By Simon Shah, Chief Marketing Officer, Redwood Software
Early mornings, late nights, and barely a moment to snatch a sandwich at lunchtime – ever feel like you’re doing significantly more work during the financial close? Well, you are not alone.
Today, we have launched research in association with The Hackett Group, digging deeper into the challenges that companies face in streamlining the close process, and the impact that this has – not only on timeliness and confidence in the numbers – but on the team.
From the gathering of financial data to tabulating, validating, handling exceptions, and finally documenting and reporting, the financial period-end close is fraught with significant manual effort. The research reveals that 55% of even the Top Performing companies – which have already adopted a broad range of best practices to optimize the close – struggle with work-load levelling over the month, with 45% admitting that this leads to staff working overtime. It is perhaps unsurprising to see that this high-pressure, tense environment has an impact on team morale – 45% of businesses in this Top Performer group highlight frustration within the Finance & Accounting team as a key issue in the closing process.
Interestingly, the report also found that 33% report that finance staff capacity is the biggest bottleneck in the process. This makes us wonder whether Top Performers are seeing improvements in cycle time and final-close dates simply by working their teams harder during the close, rather than getting to the core of the problem which is to streamline the process and remove manual effort. In fact, one participating company mentioned that during the close it was very common for the team to get very little sleep due to the tight calendar deadlines.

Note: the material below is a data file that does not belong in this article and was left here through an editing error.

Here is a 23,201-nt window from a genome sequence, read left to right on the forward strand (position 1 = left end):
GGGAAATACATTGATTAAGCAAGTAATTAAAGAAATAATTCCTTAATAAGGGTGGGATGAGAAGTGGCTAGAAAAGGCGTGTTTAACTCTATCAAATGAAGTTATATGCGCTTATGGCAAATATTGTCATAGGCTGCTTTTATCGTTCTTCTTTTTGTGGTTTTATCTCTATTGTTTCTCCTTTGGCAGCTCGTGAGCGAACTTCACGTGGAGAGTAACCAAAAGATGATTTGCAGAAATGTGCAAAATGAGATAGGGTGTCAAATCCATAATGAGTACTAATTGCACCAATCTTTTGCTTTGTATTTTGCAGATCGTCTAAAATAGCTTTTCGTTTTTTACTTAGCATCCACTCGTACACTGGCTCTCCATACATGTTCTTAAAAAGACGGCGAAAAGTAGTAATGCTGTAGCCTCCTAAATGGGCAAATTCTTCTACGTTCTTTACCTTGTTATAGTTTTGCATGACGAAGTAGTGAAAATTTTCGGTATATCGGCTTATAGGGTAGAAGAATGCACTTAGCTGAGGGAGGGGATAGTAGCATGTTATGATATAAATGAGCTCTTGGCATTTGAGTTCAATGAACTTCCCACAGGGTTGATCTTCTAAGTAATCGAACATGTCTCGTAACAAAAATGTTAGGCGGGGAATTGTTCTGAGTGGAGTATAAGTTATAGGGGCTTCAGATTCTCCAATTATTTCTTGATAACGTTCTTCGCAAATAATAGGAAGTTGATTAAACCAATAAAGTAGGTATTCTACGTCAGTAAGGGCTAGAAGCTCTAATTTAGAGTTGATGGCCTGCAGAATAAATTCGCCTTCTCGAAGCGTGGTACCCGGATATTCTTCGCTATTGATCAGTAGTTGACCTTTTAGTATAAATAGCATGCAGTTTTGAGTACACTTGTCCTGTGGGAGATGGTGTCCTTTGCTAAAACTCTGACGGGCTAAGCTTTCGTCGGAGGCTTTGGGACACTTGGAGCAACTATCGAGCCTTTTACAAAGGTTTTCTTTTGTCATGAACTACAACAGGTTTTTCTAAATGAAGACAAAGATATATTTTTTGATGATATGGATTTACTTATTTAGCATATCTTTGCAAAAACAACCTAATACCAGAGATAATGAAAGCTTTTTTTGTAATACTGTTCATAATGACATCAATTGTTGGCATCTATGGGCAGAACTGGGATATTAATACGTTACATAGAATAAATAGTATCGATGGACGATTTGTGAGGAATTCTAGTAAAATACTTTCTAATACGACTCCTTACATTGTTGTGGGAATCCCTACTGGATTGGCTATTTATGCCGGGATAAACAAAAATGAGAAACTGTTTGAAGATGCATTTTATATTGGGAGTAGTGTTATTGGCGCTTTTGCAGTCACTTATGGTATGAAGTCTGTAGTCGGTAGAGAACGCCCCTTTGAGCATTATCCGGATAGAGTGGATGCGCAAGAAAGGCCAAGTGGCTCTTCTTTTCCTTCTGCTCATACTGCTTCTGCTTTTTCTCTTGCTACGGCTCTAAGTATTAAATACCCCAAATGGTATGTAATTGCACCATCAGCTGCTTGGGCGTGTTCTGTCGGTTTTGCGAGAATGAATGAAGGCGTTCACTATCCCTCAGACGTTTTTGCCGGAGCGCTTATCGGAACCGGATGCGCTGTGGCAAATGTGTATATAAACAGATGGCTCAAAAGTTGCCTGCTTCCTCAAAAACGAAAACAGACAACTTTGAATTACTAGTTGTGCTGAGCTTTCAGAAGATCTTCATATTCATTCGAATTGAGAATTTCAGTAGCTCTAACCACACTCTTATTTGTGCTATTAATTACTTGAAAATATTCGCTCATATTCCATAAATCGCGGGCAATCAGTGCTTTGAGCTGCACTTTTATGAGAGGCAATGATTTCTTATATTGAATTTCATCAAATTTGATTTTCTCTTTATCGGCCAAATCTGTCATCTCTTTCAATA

So why the stress?
At many points in the close, the entire process must stop and wait for the successful completion of one (or a series of) steps to continue. Businesses may be using task lists, spreadsheets, or similar tools to keep track of these activities, which builds in manual latency, and opens the door for errors. Error management is another time-consuming area of the close. We often hear it said that “a quick close is a good close”. Not so. There’s little point closing the books in record time if valuable team time must then be used to go back through messy data to subsequently reverse entries for example.
“Throwing people at the problem” is not the route to success. From an external perspective, a faster close might lead to greater satisfaction with the timeliness of the information. However, from a team standpoint it’s clear that this often leaves much to be desired in optimizing workload.
Businesses need to rethink the close process, to ensure that highly qualified staff are freed up to focus on strategic, value-adding activities, rather than transactional activities. This is where robotics comes in. To take advantage of this technology, businesses must “rethink” how robots can help, ensuring that they not only aid the manual task, but replace those manual tasks altogether.